Synth explorer follows William Gibson’s footsteps through dystopian Yorkville
CASTLE IF with SCOTT HARDWARE at the Music Gallery at 918 Bathurst, Saturday (August 25), doors 7:30 pm. $10-$12. musicgallery.org.
Jess Forrest has brought a small bundle of journals with her to the darkened old-timey café in Yorkville that we’ve chosen as our shelter from the raging heat wave outside. As she thumbs through them, each page appears dense with notes, dates, reminders, itemized lists and diagrams.
The ink-smudged pages tell a fragmented and opaque story of Sector 03, the album she’s about to put out as Castle If. Both cerebral and immediate, impressionistic and refined, Sector 03 winds an episodic narrative through “a skewed version of Toronto.” Voices living on the fringes of a weird dystopia are artfully conjured by magisterial synth melodies and voicings, warm tones and synesthetic textures.
The LP marks the culmination of a conceptual journey that started five years ago when Forrest read William Gibson’s Neuromancer, a novel well known for its uncanny prescience about modern unreality.
“I think he predicted all the chaos that would ensue in the future,” she says.
Forrest wandered around Yorkville while working on the album, visualizing the neighbourhood Gibson had called home 50 years earlier and that informs so much of the material in Neuromancer. She imagined similarly anarchic landscapes, signposts of a weirdo-outsider culture seeping out from the city’s densely populated financial core.
“I liked thinking about what Gibson saw in Toronto that inspired his vision,” Forrest explains, “especially at a time where the world has become startlingly close to what he unknowingly predicted.”
Out of these wanderings came the idea for Sector 03’s cover, a painting of University of Toronto’s McLaughlin Planetarium that Forrest commissioned from artist Anna May Henry, who also supplied the cover art for Castle If’s 2017 Plant Material cassette.
For Forrest, there’s a powerful resonance in structures like the planetarium and novels like Neuromancer, in their function as acts of place-making that tether our experiences to one another. She’s channelled some of these feelings into the loose narrative of Sector 03, which explores the curious sensation of being in the world while also seeming to reside outside of it.
The album’s haunted voices wander at the threshold of an individual and collective consciousness, trying to transcend “sectors” of reality to arrive at an “inner place” where something like a true self resides. “It’s very hard to describe!” Forrest laughs. “But it’s like a place that gives you religious feelings, a space where reality doesn’t exist and it’s pure creativity.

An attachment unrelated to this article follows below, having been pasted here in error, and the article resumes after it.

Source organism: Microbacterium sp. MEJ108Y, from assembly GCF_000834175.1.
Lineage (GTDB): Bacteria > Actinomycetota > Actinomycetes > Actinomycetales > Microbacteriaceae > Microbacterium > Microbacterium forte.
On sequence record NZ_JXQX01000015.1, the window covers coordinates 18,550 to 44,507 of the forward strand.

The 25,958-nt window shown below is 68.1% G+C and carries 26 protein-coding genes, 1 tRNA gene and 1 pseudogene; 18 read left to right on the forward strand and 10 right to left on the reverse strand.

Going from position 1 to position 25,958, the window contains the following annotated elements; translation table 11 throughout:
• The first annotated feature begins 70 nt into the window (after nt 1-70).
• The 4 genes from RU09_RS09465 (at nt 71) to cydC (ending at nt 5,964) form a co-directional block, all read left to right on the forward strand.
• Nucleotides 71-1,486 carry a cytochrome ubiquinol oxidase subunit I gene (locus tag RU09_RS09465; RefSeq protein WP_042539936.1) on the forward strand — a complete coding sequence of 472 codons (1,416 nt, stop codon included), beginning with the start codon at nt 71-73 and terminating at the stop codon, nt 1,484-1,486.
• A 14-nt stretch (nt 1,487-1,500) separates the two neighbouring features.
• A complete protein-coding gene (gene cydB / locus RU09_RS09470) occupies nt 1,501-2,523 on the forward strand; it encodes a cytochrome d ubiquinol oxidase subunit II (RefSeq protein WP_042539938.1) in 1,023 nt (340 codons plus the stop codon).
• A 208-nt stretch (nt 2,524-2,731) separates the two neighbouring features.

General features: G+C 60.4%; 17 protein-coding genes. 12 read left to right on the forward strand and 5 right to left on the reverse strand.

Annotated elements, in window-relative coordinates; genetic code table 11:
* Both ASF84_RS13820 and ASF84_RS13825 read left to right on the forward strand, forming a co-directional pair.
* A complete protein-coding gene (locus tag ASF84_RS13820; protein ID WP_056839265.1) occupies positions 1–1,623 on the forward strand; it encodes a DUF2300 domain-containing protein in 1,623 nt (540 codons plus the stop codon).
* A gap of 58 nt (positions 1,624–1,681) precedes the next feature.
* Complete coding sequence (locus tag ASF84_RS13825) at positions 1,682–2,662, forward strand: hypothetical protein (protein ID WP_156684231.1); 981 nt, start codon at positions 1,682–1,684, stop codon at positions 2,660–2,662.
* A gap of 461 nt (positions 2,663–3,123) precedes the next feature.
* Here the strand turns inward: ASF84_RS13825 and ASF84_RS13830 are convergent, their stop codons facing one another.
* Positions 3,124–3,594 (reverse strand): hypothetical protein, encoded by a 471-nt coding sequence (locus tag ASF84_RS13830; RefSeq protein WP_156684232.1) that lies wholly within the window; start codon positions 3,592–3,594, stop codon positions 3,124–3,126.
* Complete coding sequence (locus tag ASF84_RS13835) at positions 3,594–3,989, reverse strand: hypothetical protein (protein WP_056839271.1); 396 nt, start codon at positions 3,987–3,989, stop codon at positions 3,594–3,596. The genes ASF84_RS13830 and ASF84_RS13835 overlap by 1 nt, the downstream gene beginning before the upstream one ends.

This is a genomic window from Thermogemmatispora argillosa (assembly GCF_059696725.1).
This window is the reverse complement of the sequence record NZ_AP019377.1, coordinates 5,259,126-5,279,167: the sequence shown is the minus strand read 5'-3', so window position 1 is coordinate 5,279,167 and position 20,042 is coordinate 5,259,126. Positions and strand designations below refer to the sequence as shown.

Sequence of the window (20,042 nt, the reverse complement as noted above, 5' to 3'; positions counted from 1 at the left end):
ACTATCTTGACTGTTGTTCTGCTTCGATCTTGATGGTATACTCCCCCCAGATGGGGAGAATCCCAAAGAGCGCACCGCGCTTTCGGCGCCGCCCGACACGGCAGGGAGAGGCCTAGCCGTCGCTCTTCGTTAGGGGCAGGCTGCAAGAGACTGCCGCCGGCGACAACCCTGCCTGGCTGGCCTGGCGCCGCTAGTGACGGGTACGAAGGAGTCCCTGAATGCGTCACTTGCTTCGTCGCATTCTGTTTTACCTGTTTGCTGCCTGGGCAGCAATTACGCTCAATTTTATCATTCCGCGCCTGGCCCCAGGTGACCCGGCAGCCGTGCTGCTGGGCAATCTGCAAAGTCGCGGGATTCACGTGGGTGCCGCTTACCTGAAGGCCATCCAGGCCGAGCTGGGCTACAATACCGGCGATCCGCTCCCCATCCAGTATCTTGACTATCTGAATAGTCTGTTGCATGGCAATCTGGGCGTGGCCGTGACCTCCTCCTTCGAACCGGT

“There are big maps about what all the things on the record mean that just totally don’t make sense after a while,” she says, gesturing at the pile of journals. “So I don’t know if [the album] is really conceptually taut. It’s sort of all over the place. But I think if it was too mapped out, that wouldn’t be good.”
Indeed, some of the songs didn’t come along until very late in the process, while others were tweaked during live performances. Whole batches of work was scrapped. There was a full year of mixing, then a decision to rerecord all the vocals and other elements, then more mixing.
The labour can be heard in all the ways Sector 03 finds harmony between its super-precision and its skyward-looking impressionism. Some songs, like Hustler, chug along with Moroder-esque relentlessness, while others like Contact and Voyage conjure emotionally vivid sound-worlds. Forrest spent countless hours on quality control and optimization, sculpting tones to hi-def fulsomeness, reconciling distinct synth voicings into harmony with each other, and then tidying and concealing all the seam work afterward.
The widescreen sonic spaciousness is the perfect complement to its nebulous and open-ended narrative, a story that is obviously true to Forrest’s own life experiences while not being exactly biographical.
“I feel like music should tell a story,” she says, “even if it’s not an obvious story.”
The outline of a plot surfaces now and then, but Forrest mostly uses broader themes to drive the narrative along. Her interrogations into alienation and precarious selfhood, often mediated through vocoder or other layered effects, seem both personal and universal.
“I think I just really like books a lot,” she says in response. “I grew up homeschooled, and when I was 15, I read Lolita seven times,” she laughs, “and then I wrote a concept album on it. So that was my first big project.” It was also a clear sign that she knew how to move forward creatively, one step at a time, with a strong sense of how to do it alone. It didn’t hurt that around the same time, she had an unexpected and fateful version of “the college talk” with her father.
“I’ve been putting together a college fund for you,” Forrest recalls him telling her. “But I don’t think you should go to college, because that’s stupid. I want you to pick something you want to get really good at, and I’ll cover the cost of that instead.
“So I thought about it and I was like, ‘I’m kind of interested in synthesizers,’” she remembers. So he bought her a synthesizer. “I didn’t realize how far I would I would take it.”